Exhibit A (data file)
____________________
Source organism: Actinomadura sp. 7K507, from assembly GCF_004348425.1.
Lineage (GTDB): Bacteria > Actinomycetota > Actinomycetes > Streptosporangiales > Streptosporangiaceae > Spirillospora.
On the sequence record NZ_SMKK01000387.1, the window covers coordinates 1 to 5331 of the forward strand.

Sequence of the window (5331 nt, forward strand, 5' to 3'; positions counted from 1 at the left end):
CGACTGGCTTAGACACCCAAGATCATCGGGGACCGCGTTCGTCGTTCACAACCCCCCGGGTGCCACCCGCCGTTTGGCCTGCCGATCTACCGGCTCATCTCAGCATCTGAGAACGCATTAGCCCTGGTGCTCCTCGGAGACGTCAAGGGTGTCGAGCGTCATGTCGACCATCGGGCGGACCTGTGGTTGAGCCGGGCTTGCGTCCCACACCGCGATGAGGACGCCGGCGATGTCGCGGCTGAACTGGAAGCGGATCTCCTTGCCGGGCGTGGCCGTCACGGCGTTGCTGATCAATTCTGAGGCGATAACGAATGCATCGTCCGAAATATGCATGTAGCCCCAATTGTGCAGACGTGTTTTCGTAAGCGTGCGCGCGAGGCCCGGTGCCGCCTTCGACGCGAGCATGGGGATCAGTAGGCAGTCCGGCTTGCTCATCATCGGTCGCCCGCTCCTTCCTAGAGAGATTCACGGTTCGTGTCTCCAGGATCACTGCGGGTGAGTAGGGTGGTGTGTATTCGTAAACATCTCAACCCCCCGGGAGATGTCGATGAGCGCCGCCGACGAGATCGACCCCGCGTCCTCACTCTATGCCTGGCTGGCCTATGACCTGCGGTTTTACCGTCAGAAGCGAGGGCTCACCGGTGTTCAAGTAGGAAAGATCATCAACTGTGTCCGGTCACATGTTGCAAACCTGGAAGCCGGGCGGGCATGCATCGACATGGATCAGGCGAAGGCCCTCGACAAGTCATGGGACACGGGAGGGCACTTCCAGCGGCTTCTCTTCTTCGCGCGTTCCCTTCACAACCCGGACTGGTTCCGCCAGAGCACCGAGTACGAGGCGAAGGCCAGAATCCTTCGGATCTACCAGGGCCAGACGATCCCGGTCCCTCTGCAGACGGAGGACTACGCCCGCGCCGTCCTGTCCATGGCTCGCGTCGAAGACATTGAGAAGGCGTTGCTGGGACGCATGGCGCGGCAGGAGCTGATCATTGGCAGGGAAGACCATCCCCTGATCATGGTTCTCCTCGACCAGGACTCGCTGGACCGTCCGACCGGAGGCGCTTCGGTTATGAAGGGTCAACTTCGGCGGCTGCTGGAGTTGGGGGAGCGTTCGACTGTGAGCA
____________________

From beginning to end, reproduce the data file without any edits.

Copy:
Source organism: Actinomadura sp. 7K507, from assembly GCF_004348425.1.
Lineage (GTDB): Bacteria > Actinomycetota > Actinomycetes > Streptosporangiales > Streptosporangiaceae > Spirillospora.
On the sequence record NZ_SMKK01000387.1, the window covers coordinates 1 to 5331 of the forward strand.

Sequence of the window (5331 nt, forward strand, 5' to 3'; positions counted from 1 at the left end):
CGACTGGCTTAGACACCCAAGATCATCGGGGACCGCGTTCGTCGTTCACAACCCCCCGGGTGCCACCCGCCGTTTGGCCTGCCGATCTACCGGCTCATCTCAGCATCTGAGAACGCATTAGCCCTGGTGCTCCTCGGAGACGTCAAGGGTGTCGAGCGTCATGTCGACCATCGGGCGGACCTGTGGTTGAGCCGGGCTTGCGTCCCACACCGCGATGAGGACGCCGGCGATGTCGCGGCTGAACTGGAAGCGGATCTCCTTGCCGGGCGTGGCCGTCACGGCGTTGCTGATCAATTCTGAGGCGATAACGAATGCATCGTCCGAAATATGCATGTAGCCCCAATTGTGCAGACGTGTTTTCGTAAGCGTGCGCGCGAGGCCCGGTGCCGCCTTCGACGCGAGCATGGGGATCAGTAGGCAGTCCGGCTTGCTCATCATCGGTCGCCCGCTCCTTCCTAGAGAGATTCACGGTTCGTGTCTCCAGGATCACTGCGGGTGAGTAGGGTGGTGTGTATTCGTAAACATCTCAACCCCCCGGGAGATGTCGATGAGCGCCGCCGACGAGATCGACCCCGCGTCCTCACTCTATGCCTGGCTGGCCTATGACCTGCGGTTTTACCGTCAGAAGCGAGGGCTCACCGGTGTTCAAGTAGGAAAGATCATCAACTGTGTCCGGTCACATGTTGCAAACCTGGAAGCCGGGCGGGCATGCATCGACATGGATCAGGCGAAGGCCCTCGACAAGTCATGGGACACGGGAGGGCACTTCCAGCGGCTTCTCTTCTTCGCGCGTTCCCTTCACAACCCGGACTGGTTCCGCCAGAGCACCGAGTACGAGGCGAAGGCCAGAATCCTTCGGATCTACCAGGGCCAGACGATCCCGGTCCCTCTGCAGACGGAGGACTACGCCCGCGCCGTCCTGTCCATGGCTCGCGTCGAAGACATTGAGAAGGCGTTGCTGGGACGCATGGCGCGGCAGGAGCTGATCATTGGCAGGGAAGACCATCCCCTGATCATGGTTCTCCTCGACCAGGACTCGCTGGACCGTCCGACCGGAGGCGCTTCGGTTATGAAGGGTCAACTTCGGCGGCTGCTGGAGTTGGGGGAGCGTTCGACTGTGAGCA